In the inventive solution there is provided a substantially direct connection of the high-voltage block to the spark plugs, which ensures that high ignition voltage with a short rise time can be transmitted to the spark plugs. This enables the spark plugs to be made with large spark gaps without the risk of the sparks failing to jump. Such a relatively large spark gap facilitates complete combustion of the fuel-air mixture in the cylinder, while in particular the content of hydrocarbons (HC) in the exhaust gases may thus be restricted. In an advantageous embodiment of the invention, the engine is provided with spark plugs having a spark gap exceeding 1.0 mm.
Other distinguishing features of the invention will be apparent from the following claims and the exemplified embodiment of the invention described below. The description is made with reference to the appended figures, of which
FIG. 1 schematically illustrates an inventive capacitive ignition system for automobiles,
FIG. 2 is a cross section through an ignition cassette comprising the high-voltage block of the ignition system, and
FIG. 3 is a plan view of a portion of the ignition cassette according to FIG. 2.
As will be seen from FIG. 1, a capacitive ignition system according to the invention is divided into a high-voltage block 1 and a low-voltage block 2 which are conductively connected to each other and to a current supply unit 3. The automobile battery (not shown) is included in the latter, from which low-voltage current is fed via a connection 25 to a voltage stabilizer 4 included in the low-voltage block 2, and via a connection 20 to a charging unit 9 included in the high-voltage block 1. The low-voltage block 2 includes components substantially operating on low-voltage current up to 12 volts, while the high-voltage block 1 includes components operating with current voltages thereabove.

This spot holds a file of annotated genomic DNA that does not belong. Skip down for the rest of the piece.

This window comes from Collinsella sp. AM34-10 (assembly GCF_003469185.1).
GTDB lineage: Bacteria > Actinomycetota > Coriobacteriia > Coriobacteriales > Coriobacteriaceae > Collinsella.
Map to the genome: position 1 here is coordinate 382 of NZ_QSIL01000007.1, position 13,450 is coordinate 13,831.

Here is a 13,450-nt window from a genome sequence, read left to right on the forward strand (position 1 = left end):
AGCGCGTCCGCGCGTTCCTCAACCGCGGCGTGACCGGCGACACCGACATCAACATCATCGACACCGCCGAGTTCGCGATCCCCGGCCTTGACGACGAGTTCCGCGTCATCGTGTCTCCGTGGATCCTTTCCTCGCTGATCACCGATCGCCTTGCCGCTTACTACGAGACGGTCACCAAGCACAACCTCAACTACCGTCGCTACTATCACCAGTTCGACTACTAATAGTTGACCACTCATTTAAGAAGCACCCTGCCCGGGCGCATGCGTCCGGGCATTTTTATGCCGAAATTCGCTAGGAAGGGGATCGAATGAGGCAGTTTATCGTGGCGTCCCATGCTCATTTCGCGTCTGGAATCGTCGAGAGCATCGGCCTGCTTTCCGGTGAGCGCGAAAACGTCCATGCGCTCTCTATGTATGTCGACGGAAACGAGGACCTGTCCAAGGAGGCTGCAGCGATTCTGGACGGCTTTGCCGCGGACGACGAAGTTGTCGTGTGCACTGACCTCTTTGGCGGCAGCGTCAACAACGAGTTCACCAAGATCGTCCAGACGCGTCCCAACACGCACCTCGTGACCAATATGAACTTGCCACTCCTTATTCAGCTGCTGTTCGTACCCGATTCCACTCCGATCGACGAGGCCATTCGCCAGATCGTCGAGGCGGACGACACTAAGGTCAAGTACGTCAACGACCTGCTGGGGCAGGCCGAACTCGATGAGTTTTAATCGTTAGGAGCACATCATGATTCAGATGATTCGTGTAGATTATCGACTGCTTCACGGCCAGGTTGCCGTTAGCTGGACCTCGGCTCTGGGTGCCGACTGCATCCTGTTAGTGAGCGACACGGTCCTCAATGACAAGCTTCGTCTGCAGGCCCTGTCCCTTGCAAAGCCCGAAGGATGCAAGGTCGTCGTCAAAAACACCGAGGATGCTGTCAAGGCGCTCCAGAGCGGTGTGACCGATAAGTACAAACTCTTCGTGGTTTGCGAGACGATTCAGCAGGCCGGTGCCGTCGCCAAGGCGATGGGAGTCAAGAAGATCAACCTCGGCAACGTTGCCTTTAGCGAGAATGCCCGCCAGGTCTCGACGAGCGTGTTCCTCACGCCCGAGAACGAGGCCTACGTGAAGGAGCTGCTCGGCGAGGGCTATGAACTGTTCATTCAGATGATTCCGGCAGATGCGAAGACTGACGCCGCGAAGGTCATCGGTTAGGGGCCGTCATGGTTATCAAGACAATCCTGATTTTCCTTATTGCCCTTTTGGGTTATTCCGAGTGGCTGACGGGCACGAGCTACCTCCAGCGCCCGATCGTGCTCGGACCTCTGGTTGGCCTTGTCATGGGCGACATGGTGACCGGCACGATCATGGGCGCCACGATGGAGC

Apart from the voltage stabilizer 4, the low-voltage block 2 mainly comprises a number of transducers 5,6,7 arranged on the engine for sensing the engine operating conditions, and a trigger circuit 15 and an electronic control unit 8 in the form of a computer. The transducers 5-7 are conductively connected to the control unit 8, which via a connection 30 obtains current from the voltage stabilizer 4. Also the trigger circuit 15 obtains current from the voltage stabilizer 4, via a connection 51.
The high-voltage block 1 includes, apart from the charging unit 9, an ignition capacitor 10 as well as a discharge circuit 16-19 and an ignition circuit 21-24 for each of the four spark plugs 11-14 of the engine. A voltage converter (not shown) included in the charging unit 9 transforms the low voltage to a charge voltage of between 200 and 600 volts. The capacitor 10 is arranged between two connections 35,45 leaving the charging unit 9, and together with the charging unit 9 forms a charging circuit for storing ignition energy. A voltage regulator (not shown) included in the charging unit 9 interrupts charging of the capacitor 10 at a preselected voltage level.